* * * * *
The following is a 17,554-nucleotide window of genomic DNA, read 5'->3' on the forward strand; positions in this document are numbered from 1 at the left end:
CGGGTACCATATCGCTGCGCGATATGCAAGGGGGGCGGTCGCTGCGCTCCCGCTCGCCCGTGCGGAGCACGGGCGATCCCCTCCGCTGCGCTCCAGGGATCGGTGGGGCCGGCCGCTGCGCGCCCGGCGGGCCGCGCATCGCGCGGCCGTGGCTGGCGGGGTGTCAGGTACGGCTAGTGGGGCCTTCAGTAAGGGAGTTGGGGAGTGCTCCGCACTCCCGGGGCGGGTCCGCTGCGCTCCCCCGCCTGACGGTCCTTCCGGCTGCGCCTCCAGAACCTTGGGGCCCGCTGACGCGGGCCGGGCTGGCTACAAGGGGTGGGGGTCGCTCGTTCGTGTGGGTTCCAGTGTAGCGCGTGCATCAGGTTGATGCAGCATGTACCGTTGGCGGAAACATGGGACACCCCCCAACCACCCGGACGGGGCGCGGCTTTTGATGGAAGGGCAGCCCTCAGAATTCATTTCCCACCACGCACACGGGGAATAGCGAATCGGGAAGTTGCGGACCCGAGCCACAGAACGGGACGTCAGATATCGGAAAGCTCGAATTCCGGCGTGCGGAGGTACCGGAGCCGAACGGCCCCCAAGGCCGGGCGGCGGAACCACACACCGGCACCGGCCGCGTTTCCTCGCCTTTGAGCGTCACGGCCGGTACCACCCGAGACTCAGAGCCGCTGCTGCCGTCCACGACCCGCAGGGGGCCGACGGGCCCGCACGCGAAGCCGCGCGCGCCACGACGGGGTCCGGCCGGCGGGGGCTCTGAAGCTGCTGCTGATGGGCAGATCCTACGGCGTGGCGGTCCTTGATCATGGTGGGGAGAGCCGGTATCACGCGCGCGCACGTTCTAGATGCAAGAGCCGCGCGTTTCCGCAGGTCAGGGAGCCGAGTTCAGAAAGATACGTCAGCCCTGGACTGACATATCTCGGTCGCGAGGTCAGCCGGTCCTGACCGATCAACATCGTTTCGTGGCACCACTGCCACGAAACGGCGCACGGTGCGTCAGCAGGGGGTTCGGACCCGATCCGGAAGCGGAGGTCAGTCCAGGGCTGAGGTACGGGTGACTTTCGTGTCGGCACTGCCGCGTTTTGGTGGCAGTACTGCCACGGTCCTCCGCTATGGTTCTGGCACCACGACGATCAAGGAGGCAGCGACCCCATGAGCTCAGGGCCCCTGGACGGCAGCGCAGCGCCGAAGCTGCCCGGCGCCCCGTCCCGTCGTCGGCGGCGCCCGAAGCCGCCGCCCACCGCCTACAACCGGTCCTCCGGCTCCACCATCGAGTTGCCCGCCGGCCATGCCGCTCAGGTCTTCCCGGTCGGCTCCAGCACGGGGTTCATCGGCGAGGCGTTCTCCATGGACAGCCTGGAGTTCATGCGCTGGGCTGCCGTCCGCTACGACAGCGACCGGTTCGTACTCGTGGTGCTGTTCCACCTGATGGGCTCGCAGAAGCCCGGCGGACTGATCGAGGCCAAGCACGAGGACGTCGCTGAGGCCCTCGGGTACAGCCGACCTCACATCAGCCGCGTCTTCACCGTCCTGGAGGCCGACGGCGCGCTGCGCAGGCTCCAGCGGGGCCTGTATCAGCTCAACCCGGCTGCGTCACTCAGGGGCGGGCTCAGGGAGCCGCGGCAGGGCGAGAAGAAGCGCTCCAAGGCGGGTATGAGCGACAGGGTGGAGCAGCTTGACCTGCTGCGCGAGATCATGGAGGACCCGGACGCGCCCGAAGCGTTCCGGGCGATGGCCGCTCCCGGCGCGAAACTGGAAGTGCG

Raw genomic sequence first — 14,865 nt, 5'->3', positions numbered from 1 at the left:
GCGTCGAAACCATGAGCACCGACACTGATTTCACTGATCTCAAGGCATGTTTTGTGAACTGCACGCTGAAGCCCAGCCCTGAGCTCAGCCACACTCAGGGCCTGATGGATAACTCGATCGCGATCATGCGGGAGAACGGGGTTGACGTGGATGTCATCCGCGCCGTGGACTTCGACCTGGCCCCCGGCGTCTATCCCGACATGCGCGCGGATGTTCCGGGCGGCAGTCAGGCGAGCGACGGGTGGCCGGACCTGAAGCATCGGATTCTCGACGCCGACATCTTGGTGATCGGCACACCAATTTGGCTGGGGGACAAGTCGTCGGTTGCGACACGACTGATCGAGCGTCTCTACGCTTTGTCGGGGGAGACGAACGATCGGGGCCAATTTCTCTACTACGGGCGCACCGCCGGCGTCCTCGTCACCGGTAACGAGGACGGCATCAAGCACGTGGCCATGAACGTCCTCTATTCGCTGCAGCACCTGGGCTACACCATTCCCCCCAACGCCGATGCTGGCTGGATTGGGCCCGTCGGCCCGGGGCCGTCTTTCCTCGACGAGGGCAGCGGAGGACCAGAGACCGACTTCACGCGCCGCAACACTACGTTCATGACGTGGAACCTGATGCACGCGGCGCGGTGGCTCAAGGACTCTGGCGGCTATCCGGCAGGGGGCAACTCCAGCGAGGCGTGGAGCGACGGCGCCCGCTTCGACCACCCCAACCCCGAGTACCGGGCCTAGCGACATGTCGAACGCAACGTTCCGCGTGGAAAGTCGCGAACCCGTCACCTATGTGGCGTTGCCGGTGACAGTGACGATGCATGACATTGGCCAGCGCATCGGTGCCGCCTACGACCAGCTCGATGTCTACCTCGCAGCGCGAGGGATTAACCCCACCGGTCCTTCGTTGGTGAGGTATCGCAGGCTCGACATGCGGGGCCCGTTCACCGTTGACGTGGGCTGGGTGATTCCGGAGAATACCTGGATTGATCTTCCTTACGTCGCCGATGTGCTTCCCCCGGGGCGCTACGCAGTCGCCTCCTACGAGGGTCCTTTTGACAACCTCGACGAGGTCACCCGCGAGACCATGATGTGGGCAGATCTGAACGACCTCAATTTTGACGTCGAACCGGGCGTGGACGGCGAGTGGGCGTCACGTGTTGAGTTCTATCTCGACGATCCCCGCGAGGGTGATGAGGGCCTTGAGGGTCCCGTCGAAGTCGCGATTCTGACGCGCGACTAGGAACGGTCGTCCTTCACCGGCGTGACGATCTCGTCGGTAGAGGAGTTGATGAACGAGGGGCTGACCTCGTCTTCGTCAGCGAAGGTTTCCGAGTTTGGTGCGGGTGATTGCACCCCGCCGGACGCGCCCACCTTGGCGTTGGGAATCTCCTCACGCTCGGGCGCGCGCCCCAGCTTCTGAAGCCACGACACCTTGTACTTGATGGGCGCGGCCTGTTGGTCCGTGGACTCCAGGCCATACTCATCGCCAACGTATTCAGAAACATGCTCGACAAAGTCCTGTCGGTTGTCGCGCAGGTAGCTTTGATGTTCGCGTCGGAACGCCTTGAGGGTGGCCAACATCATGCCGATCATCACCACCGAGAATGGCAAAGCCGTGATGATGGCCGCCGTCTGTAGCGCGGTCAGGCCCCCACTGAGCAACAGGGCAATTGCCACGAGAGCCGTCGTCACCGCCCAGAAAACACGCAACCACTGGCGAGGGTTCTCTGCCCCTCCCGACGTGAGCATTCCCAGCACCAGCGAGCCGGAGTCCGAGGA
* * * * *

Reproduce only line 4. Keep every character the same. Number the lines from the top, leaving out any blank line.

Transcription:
GCGTCGAAACCATGAGCACCGACACTGATTTCACTGATCTCAAGGCATGTTTTGTGAACTGCACGCTGAAGCCCAGCCCTGAGCTCAGCCACACTCAGGGCCTGATGGATAACTCGATCGCGATCATGCGGGAGAACGGGGTTGACGTGGATGTCATCCGCGCCGTGGACTTCGACCTGGCCCCCGGCGTCTATCCCGACATGCGCGCGGATGTTCCGGGCGGCAGTCAGGCGAGCGACGGGTGGCCGGACCTGAAGCATCGGATTCTCGACGCCGACATCTTGGTGATCGGCACACCAATTTGGCTGGGGGACAAGTCGTCGGTTGCGACACGACTGATCGAGCGTCTCTACGCTTTGTCGGGGGAGACGAACGATCGGGGCCAATTTCTCTACTACGGGCGCACCGCCGGCGTCCTCGTCACCGGTAACGAGGACGGCATCAAGCACGTGGCCATGAACGTCCTCTATTCGCTGCAGCACCTGGGCTACACCATTCCCCCCAACGCCGATGCTGGCTGGATTGGGCCCGTCGGCCCGGGGCCGTCTTTCCTCGACGAGGGCAGCGGAGGACCAGAGACCGACTTCACGCGCCGCAACACTACGTTCATGACGTGGAACCTGATGCACGCGGCGCGGTGGCTCAAGGACTCTGGCGGCTATCCGGCAGGGGGCAACTCCAGCGAGGCGTGGAGCGACGGCGCCCGCTTCGACCACCCCAACCCCGAGTACCGGGCCTAGCGACATGTCGAACGCAACGTTCCGCGTGGAAAGTCGCGAACCCGTCACCTATGTGGCGTTGCCGGTGACAGTGACGATGCATGACATTGGCCAGCGCATCGGTGCCGCCTACGACCAGCTCGATGTCTACCTCGCAGCGCGAGGGATTAACCCCACCGGTCCTTCGTTGGTGAGGTATCGCAGGCTCGACATGCGGGGCCCGTTCACCGTTGACGTGGGCTGGGTGATTCCGGAGAATACCTGGATTGATCTTCCTTACGTCGCCGATGTGCTTCCCCCGGGGCGCTACGCAGTCGCCTCCTACGAGGGTCCTTTTGACAACCTCGACGAGGTCACCCGCGAGACCATGATGTGGGCAGATCTGAACGACCTCAATTTTGACGTCGAACCGGGCGTGGACGGCGAGTGGGCGTCACGTGTTGAGTTCTATCTCGACGATCCCCGCGAGGGTGATGAGGGCCTTGAGGGTCCCGTCGAAGTCGCGATTCTGACGCGCGACTAGGAACGGTCGTCCTTCACCGGCGTGACGATCTCGTCGGTAGAGGAGTTGATGAACGAGGGGCTGACCTCGTCTTCGTCAGCGAAGGTTTCCGAGTTTGGTGCGGGTGATTGCACCCCGCCGGACGCGCCCACCTTGGCGTTGGGAATCTCCTCACGCTCGGGCGCGCGCCCCAGCTTCTGAAGCCACGACACCTTGTACTTGATGGGCGCGGCCTGTTGGTCCGTGGACTCCAGGCCATACTCATCGCCAACGTATTCAGAAACATGCTCGACAAAGTCCTGTCGGTTGTCGCGCAGGTAGCTTTGATGTTCGCGTCGGAACGCCTTGAGGGTGGCCAACATCATGCCGATCATCACCACCGAGAATGGCAAAGCCGTGATGATGGCCGCCGTCTGTAGCGCGGTCAGGCCCCCACTGAGCAACAGGGCAATTGCCACGAGAGCCGTCGTCACCGCCCAGAAAACACGCAACCACTGGCGAGGGTTCTCTGCCCCTCCCGACGTGAGCATTCCCAGCACCAGCGAGCCGGAGTCCGAGGA